U.S. Open 2017: Jon Rahm loses his temper, tosses clubs, then owns it

ERIN, Wisconsin — Standing in a greenside bunker at No. 14 at Erin Hills, having just pitched a nearly impossible shot over the putting surface on a hole where he desperately needed a birdie to have any chance at making the cut at the U.S. Open, Jon Rahm slammed his club into the ground, flung it over his shoulder before unleashing an F-bomb.

After posting a bogey 6, Rahm stormed off the green toward the 15th hole where … he punched a sign, apparently flung his ball in the air and … carded a birdie.


Sixteen brought another mini-tantrum when, after leaving his tee shot short, he took cover (as much as one can at a U.S. Open) behind the group of players, caddies and officials standing on the tee box where he gripped his head with both arms in sheer frustration.

Then came 17.

After striping a drive right down the middle, Rahm left his simple approach well short, at which point he flung his club like a throwing knife some 15 yards up the fairway. Another bogey.

Eighteen was uneventful, a par to finish at 5-over, well short of the cutline. And that was that for Jon Rahm, the 22-year-old Spanish phenom and one of the hottest players on the planet, at the U.S. Open.

A fine for throwing his club is possibly coming, and if it does Rahm won’t be surprised. He’ll own it, like he did Friday.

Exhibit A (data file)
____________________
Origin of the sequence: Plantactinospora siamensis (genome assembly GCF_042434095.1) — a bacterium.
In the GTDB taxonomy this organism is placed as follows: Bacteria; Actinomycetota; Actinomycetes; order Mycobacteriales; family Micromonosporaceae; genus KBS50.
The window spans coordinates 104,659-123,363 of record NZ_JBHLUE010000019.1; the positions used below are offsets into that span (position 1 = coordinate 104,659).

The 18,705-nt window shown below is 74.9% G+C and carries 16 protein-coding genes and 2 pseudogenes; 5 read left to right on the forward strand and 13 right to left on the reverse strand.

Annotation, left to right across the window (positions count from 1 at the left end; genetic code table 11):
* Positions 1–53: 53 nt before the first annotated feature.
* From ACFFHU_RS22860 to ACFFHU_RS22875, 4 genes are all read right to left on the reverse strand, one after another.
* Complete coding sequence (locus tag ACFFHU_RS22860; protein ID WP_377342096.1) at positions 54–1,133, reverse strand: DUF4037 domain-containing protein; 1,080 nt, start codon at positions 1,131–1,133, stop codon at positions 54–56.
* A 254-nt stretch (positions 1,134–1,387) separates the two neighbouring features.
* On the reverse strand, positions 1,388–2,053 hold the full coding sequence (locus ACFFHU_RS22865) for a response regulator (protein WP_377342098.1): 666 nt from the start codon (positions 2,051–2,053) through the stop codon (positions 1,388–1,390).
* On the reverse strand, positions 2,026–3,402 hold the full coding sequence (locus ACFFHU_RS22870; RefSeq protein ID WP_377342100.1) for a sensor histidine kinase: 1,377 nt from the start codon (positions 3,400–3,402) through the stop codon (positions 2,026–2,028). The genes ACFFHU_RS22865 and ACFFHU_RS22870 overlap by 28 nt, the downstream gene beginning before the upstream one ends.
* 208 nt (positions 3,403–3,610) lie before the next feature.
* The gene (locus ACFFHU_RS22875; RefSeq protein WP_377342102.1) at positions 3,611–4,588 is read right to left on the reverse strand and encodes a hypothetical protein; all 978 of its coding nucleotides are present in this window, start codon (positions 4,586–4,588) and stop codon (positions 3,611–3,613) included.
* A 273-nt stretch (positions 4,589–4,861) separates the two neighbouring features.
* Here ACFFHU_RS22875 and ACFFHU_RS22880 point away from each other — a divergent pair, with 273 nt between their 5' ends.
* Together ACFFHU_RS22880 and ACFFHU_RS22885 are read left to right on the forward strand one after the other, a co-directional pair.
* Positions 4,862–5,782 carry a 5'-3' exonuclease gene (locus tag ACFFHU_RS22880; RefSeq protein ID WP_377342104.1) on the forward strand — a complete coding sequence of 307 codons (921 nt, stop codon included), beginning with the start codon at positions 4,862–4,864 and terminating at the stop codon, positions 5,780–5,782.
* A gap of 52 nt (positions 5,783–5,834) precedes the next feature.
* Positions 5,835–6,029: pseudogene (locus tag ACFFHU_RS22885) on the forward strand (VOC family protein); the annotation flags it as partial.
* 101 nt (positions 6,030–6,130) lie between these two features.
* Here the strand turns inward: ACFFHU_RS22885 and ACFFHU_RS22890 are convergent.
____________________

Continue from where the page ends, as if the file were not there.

“I do know I need to work on it, cause you know you need to channel the energy,” he said. “You need to get mad but maybe not externalize it as much.”

He continued.

“It does help me out. I know golfers are supposed to try to internalize everything. I wish I could. Every time I try to keep it to myself. Just imagine a Coca-Cola bottle. If you shake it once and it calms down. You shake it again and it calms down. Once you open it, it’s a complete mess. That’s what happens if I try to keep it down. If I try to keep it down, at some point I’m going to miss a shot that’s not that bad and I’m going to lose it. Sometimes I need to get mad.”

Jon Rahm throws his club after playing his shot on the 17th hole during Round 1. (Getty)

Maybe. A lot of us have thrown clubs with far less on the line than a seven-figure paycheck, but then a lot of us aren’t making seven-figures, let alone making seven figures at 22.

Rahm turned pro almost but not even a year ago. He’s already earned $4.5 million in his first full season (that’s still going). He’s already ranked 10th in the world. He doesn’t have a whole lot to complain about other than not playing up to his potential.

And that’s where he gets stuck. That’s when he loses control.

“It’s just hard when I feel like I’m hitting the shots, I’m trying as hard as I can and things aren’t happening. It’s a lightning,” he explained.

A lightning that was seen on TV Friday and blew up on Twitter. He shot a 1-over par 73, by the way.

“I’ve always been criticized for it,” he said as he walked to the players’ locker room. “I don’t know what to say. I feel bad when I react sometimes. It’s something I can’t control. At the end of the day I need to look towards my golf game, and sometimes it does help.

“I did get mad at 14 and I made birdie at 15, almost birdied 16, and I hit a great drive at 17. So it really … I need to find a different way to do it, but even if I work on it sometimes it just overpowers me.”

Some will love him, some will root for him to miss putts just to see if he explodes like a shaken-up can of Coke, which presents a sort of Catch-22: A player can’t make cuts when he’s missing so many putts he’s slamming his clubs into the ground.

So which will it be with Jon Rahm?

Jon Rahm lets go of his driver on the fourth hole. (AP)